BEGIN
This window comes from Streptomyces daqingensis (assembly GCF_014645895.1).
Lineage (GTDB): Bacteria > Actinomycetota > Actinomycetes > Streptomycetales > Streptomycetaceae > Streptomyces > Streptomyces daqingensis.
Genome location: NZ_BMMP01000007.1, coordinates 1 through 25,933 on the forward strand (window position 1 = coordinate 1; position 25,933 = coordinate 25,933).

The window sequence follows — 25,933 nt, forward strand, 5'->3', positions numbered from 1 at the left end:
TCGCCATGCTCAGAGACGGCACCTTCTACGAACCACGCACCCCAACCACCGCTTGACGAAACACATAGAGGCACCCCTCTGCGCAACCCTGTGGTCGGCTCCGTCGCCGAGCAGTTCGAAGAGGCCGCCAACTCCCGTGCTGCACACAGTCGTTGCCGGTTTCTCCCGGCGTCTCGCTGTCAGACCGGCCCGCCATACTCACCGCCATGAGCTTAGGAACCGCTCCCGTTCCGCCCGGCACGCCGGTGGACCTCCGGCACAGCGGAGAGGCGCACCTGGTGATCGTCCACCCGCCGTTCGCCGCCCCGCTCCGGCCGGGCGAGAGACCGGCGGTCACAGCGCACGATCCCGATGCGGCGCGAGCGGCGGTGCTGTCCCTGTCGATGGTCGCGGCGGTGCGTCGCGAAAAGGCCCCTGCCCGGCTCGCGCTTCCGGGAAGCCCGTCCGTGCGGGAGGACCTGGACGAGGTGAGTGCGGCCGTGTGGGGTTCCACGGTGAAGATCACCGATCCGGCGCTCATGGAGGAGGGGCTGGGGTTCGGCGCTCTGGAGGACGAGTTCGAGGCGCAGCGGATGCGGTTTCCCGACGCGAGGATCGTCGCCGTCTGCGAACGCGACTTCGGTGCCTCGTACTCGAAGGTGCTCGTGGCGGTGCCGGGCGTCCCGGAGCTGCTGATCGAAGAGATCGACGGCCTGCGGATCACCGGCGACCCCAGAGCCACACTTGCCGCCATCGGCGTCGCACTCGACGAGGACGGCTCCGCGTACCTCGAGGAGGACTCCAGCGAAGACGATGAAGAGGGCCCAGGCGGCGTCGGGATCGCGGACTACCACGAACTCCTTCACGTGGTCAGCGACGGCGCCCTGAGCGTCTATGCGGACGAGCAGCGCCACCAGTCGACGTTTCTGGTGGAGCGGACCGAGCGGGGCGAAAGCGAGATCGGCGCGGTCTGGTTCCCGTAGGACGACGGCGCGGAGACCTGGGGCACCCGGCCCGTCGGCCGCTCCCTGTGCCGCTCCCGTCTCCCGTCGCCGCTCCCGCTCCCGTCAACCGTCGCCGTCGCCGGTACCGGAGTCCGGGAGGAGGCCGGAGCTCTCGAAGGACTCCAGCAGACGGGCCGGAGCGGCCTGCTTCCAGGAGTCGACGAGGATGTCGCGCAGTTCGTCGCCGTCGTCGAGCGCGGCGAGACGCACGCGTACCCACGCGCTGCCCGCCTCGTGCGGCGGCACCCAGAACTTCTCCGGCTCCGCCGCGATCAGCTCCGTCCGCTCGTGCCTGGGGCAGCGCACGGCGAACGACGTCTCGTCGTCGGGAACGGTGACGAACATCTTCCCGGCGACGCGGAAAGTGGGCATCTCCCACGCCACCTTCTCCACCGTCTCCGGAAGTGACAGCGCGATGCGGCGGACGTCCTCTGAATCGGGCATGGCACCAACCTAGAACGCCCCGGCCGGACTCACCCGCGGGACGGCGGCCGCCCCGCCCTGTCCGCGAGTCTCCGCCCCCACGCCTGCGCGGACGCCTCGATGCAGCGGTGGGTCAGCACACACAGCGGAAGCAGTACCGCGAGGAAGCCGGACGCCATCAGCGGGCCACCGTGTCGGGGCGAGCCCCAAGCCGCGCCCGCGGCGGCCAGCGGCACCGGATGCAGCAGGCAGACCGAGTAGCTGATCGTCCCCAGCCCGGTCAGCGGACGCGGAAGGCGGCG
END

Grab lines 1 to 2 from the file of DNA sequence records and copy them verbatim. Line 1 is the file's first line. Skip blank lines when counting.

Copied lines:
This window comes from Streptomyces daqingensis (assembly GCF_014645895.1).
Lineage (GTDB): Bacteria > Actinomycetota > Actinomycetes > Streptomycetales > Streptomycetaceae > Streptomyces > Streptomyces daqingensis.